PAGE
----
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3: The Emperor's new clothes

The Emperor's new clothes - synopsis

A foolish emperor has only one interest - trying on new clothes and parading them in front of his people.

One day two strangers arrive, offering the chance to try some magical cloth, which will be invisible to anyone who is a fool, or not fit for their job.

The Emperor orders some cloth to be prepared, paying two bags of gold for it. The Chief Minister and a servant cannot see the cloth, but neither wants to admit to this lest they be regarded as no good at their jobs. The Emperor thinks the same thing, and orders a suit of clothes to be made - at the cost of more gold.

The cheating strangers help him into the imaginary clothes and he goes on a procession through the town. None of the townspeople want to admit that they can’t see the clothes, until a small boy pipes up that the Emperor has nothing on at all. This causes the rest of the crowd to start whispering and laughing – they realise the boy is right.

The Emperor just carries on with his parade – thinking the people must all be fools...

Tales of Hans Christian Andersen - Lesson plans and supporting resources:

  1. Tales of Hans Christian Andersen - Teacher's Notes
  2. Transcript - The Emperor's new clothes

Text: The Emperor's new clothes

A long time ago there was an Emperor who loved new clothes. He spent his whole life searching for new things to wear. He didn’t do any of the things which Emperors are supposed to do. He never visited his army, never made a speech, never opened a new school or hospital...no, the only time his people saw him was when he walked through the city showing off his newest clothes. People would see him and whisper, ‘Look at his wonderful hat.’ Or ‘Those silk trousers! What beautiful colours!’

One day two strangers arrived in the city. One was a very tall thin man with a long pointed nose. The other, small and round, had not a single hair on his head. The strange pair drove their cart straight to the Emperor’s palace, and asked to see the Emperor.

‘Impossible,’ said the palace gatekeeper. ‘A box of new shoes has just arrived from China and His Majesty will be spending the whole day trying them on. He’ll have no time to see people.’

‘Fine,’ said the tall stranger. ‘Tell your Emperor that he’s just missed the chance to buy the most wonderful, magical clothes the world has ever seen. Goodbye.’

‘Wait,’ said the gatekeeper. ‘Magical, you say? Perhaps His Majesty might spare a moment for you. Wait there.’

Now the Emperor would never miss a chance to buy unusual clothes, so before long the two strangers were standing in front of the great man and his ministers, all eager to see what the two had brought.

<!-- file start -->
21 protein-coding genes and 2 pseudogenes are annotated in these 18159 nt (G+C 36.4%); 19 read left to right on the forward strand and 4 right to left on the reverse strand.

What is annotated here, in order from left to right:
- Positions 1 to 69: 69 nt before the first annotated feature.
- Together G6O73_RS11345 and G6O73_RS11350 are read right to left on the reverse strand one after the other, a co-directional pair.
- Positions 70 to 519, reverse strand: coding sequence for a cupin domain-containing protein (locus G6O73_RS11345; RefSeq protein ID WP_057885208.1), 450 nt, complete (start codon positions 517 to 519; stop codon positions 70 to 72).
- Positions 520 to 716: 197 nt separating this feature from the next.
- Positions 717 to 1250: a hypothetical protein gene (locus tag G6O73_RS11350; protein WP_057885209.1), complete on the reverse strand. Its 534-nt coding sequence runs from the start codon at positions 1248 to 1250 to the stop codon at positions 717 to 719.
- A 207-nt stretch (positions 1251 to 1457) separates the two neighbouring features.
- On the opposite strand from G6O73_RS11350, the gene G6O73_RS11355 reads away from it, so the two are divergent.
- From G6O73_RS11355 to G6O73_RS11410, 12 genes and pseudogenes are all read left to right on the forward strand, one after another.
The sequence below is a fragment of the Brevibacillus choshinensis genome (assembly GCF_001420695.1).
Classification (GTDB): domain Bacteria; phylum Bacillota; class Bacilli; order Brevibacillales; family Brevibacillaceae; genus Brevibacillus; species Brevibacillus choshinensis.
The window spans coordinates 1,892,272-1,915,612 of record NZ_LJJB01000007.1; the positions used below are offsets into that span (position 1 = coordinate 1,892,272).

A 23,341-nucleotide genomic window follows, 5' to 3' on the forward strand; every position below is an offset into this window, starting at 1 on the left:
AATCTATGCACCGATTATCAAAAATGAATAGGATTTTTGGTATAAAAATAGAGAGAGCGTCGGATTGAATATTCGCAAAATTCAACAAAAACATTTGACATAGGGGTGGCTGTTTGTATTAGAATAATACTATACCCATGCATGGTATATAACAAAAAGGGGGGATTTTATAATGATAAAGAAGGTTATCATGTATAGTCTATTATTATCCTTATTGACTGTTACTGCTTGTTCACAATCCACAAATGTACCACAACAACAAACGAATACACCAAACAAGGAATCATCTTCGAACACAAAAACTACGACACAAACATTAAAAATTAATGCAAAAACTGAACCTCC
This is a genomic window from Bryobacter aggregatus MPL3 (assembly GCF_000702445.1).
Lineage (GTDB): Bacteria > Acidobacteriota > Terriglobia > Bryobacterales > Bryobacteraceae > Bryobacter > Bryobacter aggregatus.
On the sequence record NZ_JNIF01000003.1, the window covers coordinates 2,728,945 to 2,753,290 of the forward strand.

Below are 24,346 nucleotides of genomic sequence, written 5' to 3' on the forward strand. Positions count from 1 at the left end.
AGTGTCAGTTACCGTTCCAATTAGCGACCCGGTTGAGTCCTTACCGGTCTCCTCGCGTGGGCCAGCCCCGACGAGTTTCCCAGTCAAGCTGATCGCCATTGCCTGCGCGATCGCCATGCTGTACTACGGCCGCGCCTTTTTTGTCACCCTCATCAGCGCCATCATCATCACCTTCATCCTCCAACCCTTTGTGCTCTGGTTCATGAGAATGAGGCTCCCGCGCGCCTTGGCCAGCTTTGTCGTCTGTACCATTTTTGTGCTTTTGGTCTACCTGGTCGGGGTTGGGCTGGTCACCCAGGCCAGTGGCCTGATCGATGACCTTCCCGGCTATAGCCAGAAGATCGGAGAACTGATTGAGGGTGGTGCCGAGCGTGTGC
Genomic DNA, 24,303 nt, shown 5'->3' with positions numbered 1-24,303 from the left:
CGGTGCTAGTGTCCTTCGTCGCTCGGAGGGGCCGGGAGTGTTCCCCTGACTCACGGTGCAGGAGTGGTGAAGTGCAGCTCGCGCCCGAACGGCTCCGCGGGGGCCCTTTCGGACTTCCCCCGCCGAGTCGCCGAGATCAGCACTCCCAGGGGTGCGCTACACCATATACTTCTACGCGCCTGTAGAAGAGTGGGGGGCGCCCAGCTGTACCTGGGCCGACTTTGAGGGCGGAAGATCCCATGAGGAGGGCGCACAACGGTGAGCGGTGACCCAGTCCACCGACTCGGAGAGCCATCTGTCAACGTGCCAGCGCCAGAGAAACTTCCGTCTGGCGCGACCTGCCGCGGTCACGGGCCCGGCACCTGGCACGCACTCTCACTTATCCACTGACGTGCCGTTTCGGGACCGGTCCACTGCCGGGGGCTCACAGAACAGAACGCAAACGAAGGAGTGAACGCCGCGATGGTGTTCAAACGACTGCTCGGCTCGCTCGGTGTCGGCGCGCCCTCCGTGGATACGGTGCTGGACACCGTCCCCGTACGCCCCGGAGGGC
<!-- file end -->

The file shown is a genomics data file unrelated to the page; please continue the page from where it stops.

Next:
‘Your Majesty,’ said the small round stranger, ‘my partner and I have invented a cloth which is not only very beautiful but is also magic. We wondered if Your Majesty might be interested in such a cloth.’

‘Magic?’ said the Emperor pretending not to be very interested. ‘What magic?’

‘Of course Your Majesty will be able to see our magical cloth but anyone who is stupid or not fit for his job will see nothing. To stupid people our cloth will be invisible.’

The Emperor sat up very straight. ‘This is brilliant,’ he thought. ‘Here’s a chance to find out which of my people are fit for their jobs and which of them are fools.’

‘Alright,’ he said. ‘Make me some of your magic cloth. Make it for me now.’

‘It’s not cheap,’ said the tall stranger. ‘It’ll cost...

‘It doesn’t matter what it costs,’ said the Emperor. ‘Whatever you ask I’ll pay.’

The strangers were given two bags of gold coins and a room where they could set up their huge wooden looms. Then they locked the door...and started to work. The Emperor listened at the door and smiled excitedly.

‘Good,’ he said. ‘They’ve made a start.’

But...what the Emperor didn’t know was that these two strangers were cheats who had come to trick him. They were just pretending to work. They kept their looms moving but no silk or thread was used and not a stitch of cloth was made. The strangers looked at their empty looms and their two bags of gold and laughed.

‘Enjoying their work,’ said the Emperor. ‘That’s good sign.’

For two days and two nights the Emperor listened to the strangers working and on the third day he sent his Chief Minister to see how they were getting on. The Chief Minister knocked politely on the door.

‘Excuse me,’ he said. ‘May I come in?’

The door opened.

‘Of course,’ said the tall stranger. ‘Come and see the magic cloth. I think you will be quite surprised.’

Well the Chief Minister was surprised. Actually the Chief Minister was horrified because what he saw hanging on the looms was...nothing. He put on his glasses, put his face right up to the loom but he could not see a single thread of cloth. ‘Oh no,’ he thought. ‘This means that I’m a fool and that I’m not fit to do my job. No-one must know. I must pretend that I see the cloth.’

‘So what do you think?’ said the short round stranger.

‘It’s um...beautiful,’ said the Chief Minister.

‘Like the colours?’ said the tall thin stranger.

‘The colours? Oh yes,’ said the Chief Minister. ‘Magnificent. The Emperor is going to just love those colours.’

‘Then tell him he’s going to need to pay us more money,’ said the short round stranger. ‘Magic thread is very expensive. Tell him we need two more bags of gold if we are to make enough cloth for a suit of clothes.’

‘Certainly,’ said the Chief Minister and he scurried back to the Emperor.

The Emperor was very excited when he heard about the magnifi cent cloth and he told a servant to take the strangers two more bags of gold.